Michael’s head sunk. This had often of late destroyed his sleep. It had not escaped him that Therese’s health was failing rapidly, and he had thought with trembling that she might be suddenly overtaken by death. What would then become of Noémi? How could he leave the delicate creature here alone the whole winter with her little child? Who would help and protect her? He had often put the question aside, but now it confronted him, and must be considered.

Therese was right. The same afternoon a friendly fruit-woman came to the island, and while Therese was counting out her baskets of peaches, she suddenly fell down in a swoon. She recovered quickly, and three days later the woman came again, Therese was determined to serve her, and fainted once more. The fruit-dealer sighed heavily; the next time she came Noémi and Michael would not let her go in to Therese, but served her themselves. The woman remarked that the good lady would do well to see the priest, as she seemed so seriously ill.

Noémi did not yet know that her mother was dangerously ill; her frequent fainting-fits were put down to the hot weather. Therese said that many women suffered in the same way as they grew older. Timar was very attentive to her; he would not let her be troubled with household work, took care that she should rest, and made the child be quiet if he was noisy, but Therese’s sleeplessness could not be cured.

One day all four sat together at dinner in the outer room, when Almira’s barks announced the approach of strangers. Therese looked out, and said in great alarm, “Go inside quickly, that no one may see you.”

Timar looked out, and he too saw that it would not be advisable for him to meet the new-comer, for it was none other than his Reverence Herr Sandorovics, the dean who had received the order, who would not fail to recognize Herr von Levetinczy, and would have some pleasant things to say to him. “Push the table away and leave me alone,” said Frau Therese, making Noémi and Dodi rise too. And as if all her strength had returned, she helped to carry the table into the next room, so that when his reverence knocked at the door she was alone, and had drawn her bedstead across the door-way so as to prevent access to the inner apartment.

The dean’s beard was longer and grayer since we last saw him; but his cheeks were rosy, and his figure that of a Samson. His deacon and acolyte, who had come with him, had remained in the veranda, and were trying to make friends with the great dog.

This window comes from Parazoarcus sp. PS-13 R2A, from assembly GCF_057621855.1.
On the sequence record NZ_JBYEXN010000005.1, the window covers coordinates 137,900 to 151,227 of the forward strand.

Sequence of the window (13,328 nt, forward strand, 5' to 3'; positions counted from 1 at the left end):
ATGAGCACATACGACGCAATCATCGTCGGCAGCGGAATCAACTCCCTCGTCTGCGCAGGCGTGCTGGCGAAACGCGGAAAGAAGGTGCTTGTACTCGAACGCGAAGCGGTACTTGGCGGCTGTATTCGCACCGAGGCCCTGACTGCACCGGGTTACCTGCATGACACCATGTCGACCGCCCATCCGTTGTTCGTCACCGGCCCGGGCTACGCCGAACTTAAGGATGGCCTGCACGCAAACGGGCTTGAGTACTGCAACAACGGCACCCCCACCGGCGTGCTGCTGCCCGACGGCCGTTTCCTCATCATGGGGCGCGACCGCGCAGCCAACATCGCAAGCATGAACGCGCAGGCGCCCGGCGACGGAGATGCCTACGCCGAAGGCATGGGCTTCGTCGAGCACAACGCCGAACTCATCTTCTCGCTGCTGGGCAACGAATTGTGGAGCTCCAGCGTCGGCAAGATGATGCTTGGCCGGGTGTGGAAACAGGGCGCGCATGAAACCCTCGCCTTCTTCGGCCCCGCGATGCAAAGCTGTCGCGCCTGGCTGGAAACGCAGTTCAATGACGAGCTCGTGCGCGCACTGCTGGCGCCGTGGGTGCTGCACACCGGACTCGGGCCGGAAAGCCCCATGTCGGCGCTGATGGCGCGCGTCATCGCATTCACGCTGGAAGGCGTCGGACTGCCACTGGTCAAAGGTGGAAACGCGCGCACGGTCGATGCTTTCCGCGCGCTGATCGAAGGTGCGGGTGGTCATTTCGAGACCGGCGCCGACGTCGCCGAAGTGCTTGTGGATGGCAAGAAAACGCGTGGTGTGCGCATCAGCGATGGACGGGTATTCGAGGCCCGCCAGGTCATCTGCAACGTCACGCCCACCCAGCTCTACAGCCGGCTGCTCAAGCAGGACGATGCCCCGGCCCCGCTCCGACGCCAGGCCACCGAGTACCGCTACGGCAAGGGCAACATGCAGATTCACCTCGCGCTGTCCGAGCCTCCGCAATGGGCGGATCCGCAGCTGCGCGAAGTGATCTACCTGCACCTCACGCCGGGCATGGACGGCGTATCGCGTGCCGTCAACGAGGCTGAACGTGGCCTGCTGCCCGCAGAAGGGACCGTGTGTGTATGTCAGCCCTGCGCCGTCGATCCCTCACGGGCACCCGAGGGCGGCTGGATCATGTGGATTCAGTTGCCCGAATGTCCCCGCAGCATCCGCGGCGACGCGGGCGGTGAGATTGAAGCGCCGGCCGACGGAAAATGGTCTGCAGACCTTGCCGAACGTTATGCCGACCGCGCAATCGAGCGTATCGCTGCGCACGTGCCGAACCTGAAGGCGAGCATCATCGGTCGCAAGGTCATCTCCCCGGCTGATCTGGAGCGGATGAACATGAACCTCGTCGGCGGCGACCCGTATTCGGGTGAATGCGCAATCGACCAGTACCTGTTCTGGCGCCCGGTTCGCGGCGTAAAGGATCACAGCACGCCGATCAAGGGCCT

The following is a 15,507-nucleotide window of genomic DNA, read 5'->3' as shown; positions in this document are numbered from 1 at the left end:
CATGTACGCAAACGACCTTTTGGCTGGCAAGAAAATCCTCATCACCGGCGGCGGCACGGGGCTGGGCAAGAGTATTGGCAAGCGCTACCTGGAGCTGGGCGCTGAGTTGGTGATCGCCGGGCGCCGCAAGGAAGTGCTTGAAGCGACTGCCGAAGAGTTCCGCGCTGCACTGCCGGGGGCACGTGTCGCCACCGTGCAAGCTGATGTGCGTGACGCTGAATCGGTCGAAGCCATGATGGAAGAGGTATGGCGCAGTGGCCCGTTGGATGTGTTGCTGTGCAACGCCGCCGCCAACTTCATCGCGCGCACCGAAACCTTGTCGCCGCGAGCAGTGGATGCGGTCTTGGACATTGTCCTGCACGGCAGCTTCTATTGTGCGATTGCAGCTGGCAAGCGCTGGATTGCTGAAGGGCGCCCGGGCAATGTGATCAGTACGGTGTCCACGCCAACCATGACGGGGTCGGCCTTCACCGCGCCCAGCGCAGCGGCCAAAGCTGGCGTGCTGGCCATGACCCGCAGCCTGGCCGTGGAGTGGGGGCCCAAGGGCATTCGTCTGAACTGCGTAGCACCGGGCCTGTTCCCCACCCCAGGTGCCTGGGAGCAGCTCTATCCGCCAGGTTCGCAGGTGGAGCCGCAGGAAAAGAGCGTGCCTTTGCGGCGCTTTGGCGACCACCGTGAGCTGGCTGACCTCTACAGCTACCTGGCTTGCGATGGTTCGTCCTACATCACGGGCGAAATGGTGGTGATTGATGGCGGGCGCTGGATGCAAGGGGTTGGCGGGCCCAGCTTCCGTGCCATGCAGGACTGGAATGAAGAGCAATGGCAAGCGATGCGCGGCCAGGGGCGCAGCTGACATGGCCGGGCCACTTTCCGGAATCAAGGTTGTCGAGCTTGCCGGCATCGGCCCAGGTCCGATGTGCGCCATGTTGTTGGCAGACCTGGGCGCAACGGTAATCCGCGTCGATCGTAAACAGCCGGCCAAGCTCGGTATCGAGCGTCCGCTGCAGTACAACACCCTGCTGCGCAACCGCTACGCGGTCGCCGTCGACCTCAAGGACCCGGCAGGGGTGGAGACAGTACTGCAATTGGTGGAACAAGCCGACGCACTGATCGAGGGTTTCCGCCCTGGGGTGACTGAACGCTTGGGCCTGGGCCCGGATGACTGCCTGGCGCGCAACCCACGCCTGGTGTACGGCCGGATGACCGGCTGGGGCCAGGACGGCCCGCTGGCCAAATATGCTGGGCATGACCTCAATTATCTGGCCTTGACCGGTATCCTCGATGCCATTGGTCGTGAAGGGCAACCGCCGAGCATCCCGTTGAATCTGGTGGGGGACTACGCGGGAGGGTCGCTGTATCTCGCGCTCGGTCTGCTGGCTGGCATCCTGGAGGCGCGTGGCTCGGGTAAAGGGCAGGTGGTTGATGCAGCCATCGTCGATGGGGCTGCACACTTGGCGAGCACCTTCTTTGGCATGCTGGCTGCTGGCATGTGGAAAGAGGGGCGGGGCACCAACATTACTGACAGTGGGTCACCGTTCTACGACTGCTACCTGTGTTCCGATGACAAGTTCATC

The reverend gentleman came in alone, with his hand out as if to give any one a chance of kissing it. As Therese showed no inclination to avail herself of the opportunity, the visitor was at once in a bad temper. “Well, don’t you know me again, you sinful woman?”

“Oh, I know you well enough, sir, and I know I am a sinner — what brings you here?”

“What brings me, you old gossip? You ask me that, you God-forsaken heathen! It is clear you don’t know me.”

“I told you before that I knew you. You are the priest who would not bury my poor husband.”

“No — because he left the world in an unauthorized way, without confession or absolution. Therefore it befell him to be put under ground like a dog. If you don’t wish to be buried like a dog too, look to it: repent and confess while there is yet time. Your last hour may come today or tomorrow. Pious women brought me the news of your being near death, and begged me to come here and give you absolution — you have to thank them for my presence.”

“Speak low, sir; my daughter is in the next room, and she would be alarmed.”

“Indeed! your daughter? and a man and a child too?”


“And the man is your daughter’s husband?”


“Who married them?”

“He who married Adam and Eve — God.”

“Foolish woman! That was when there were no priests nor altars. But now things are not managed so easily, and there is a law to govern them.”

“I know it: the law drove me to this island; but that law has no jurisdiction here.”

“So you are an absolute heathen?”

“I wish to live and die in peace.”

“And you have permitted your daughter to live in shame?”

“What is shame?”

“Shame? The contempt of all respectable people.”

“Does that make me warm or cold?”

“Unfeeling clod! You only care for your bodily weal. You never think of the salvation of your soul. I come to show you the way to heaven, and you prefer the road to hell! Do you believe in the resurrection, or in eternal life?”

“Hardly — at any rate, I am not longing for it. I do not want to awake to another life; I want to sleep peacefully under the trees. I shall fall into dust, and the roots will feed on it, and leaves will grow from it: and I want no other life. I shall live in the sap of the green trees I planted with my own hands. I do not believe in your cruel God who makes His wretched creatures live on to suffer beyond the grave. Mine is a merciful God, who gives rest to animals, trees, and men when they are dead.”

“Could there be a more obstinate sinner! You will go to hell-fire — to the tortures of the damned!”

“Show me where the Bible says that God created hell, and I will believe you.”

“Oh, you pagan! You will be denying the existence of the devil next,” cried the priest in a rage.

“I do deny that God ever created such a devil as you believe in: you invented one for yourselves, and did that badly, for your devil has horns and cloven feet, and such creatures as that eat grass and not men.”

“The earth will open and swallow you up like Dathan and Abiram. Do you bring up the little child in this belief?”

“He is taught by the man who has adopted him.”


“He whom the child calls father.”

“And what is his name?”


“What is his surname?”

“I never asked him.”

“What! you never asked his name? What do you know of him?”

“I know he is an honest man, and loves Noémi.”

“But what is he? A gentleman, a peasant, a workman, a sailor, or a smuggler?”

“He is a poor man, suited to us.”